Filmmakers Mike Kuetemeyer and Anula Shetty teamed up with lifelong community residents Fred Harris and Q Tate to investigate the question: how does change happen in our neighborhood? To find out, they told the stories of a local “power grid” of influential people.

 

“I’m realizing it’s our role now to tell the story of North Philly. Through making films, I’m learning about stuff I didn’t even realize was there. I didn’t know Ms. Nandi and Mr. Khalid still ran the Penny Candy store. I didn’t know Ms. O was up on Lehigh, healing people. I’d never seen a block as clean as Ms. Darlene’s. It’s kind of a push to find stuff out from the hood, for ourselves. North Philly is not a bad place. It’s not the place, it’s the people. And there are a lot of good people here.” — Neighborhood artist Frankin “Q” Tate

Filmmakers Mike Kuetemeyer and Anula Shetty teamed up with lifelong community residents Fred Harris and Q Tate to investigate the question: how does change happen in our neighborhood? They sought to identify and learn from a local “power grid” of influential people.

Two of the people they identified were Nandi and Khalid, an older couple that runs a penny candy store in the neighborhood. Through the lens of the project, Fred and Q realized that the Penny Candy Store is a unique public safety strategy.The two elders sell candy at a discount, but all as a way to offer kids a trusting adult relationship and a safe space to go after school.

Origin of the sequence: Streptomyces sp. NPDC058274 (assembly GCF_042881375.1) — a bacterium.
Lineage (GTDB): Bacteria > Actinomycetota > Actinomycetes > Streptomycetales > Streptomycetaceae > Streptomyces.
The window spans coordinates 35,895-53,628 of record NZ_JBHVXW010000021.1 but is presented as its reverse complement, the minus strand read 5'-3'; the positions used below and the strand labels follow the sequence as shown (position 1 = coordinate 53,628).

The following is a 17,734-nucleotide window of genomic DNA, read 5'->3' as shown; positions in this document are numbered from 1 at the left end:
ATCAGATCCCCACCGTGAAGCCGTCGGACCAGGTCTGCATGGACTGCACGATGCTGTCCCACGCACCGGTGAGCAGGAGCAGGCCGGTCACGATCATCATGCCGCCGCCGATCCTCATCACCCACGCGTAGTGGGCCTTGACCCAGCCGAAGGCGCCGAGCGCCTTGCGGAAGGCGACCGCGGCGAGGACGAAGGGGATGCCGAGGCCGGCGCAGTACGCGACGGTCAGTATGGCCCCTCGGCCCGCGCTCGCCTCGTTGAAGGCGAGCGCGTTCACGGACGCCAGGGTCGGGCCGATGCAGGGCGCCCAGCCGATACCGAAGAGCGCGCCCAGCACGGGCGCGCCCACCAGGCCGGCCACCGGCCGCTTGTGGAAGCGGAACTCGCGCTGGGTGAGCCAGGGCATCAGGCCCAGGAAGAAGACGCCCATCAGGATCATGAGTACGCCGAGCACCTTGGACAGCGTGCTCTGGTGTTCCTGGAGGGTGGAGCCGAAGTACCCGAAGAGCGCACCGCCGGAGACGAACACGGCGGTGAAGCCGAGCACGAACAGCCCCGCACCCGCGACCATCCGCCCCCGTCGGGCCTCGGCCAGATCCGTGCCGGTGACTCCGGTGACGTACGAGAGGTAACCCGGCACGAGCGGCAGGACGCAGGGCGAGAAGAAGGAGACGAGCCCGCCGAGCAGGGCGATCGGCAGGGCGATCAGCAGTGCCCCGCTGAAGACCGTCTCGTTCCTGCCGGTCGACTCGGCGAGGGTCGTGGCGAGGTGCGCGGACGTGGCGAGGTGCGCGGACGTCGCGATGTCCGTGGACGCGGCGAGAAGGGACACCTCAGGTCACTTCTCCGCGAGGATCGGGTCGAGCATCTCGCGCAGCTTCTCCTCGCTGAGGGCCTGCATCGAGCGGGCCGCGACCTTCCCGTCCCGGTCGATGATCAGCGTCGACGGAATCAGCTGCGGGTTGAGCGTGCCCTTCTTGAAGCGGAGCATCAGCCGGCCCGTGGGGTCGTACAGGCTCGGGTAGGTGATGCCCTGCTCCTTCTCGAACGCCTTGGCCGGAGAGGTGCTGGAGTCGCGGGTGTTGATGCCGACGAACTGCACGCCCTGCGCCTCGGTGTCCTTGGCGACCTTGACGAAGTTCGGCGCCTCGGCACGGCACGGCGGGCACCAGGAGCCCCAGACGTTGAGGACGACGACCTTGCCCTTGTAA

The team created a multimedia exhibit about the Penny Candy Store and hosted a party called the “Penny Candy Reunion.” The event screened a short documentary created by Fred, Q, Mike and Anula; displayed 400+ of Ms. Nandi’s thousands of photos of neighborhood children taken over the last 15 years; hosted a story-share booth; and served plenty of candy. 

Watch the first film in the Places of Power series, featuring Nandi, Khalid and the Penny Candy Store.

Anula Shetty

Award-winning filmmaker who explores the power of interactive documentary to create social change.
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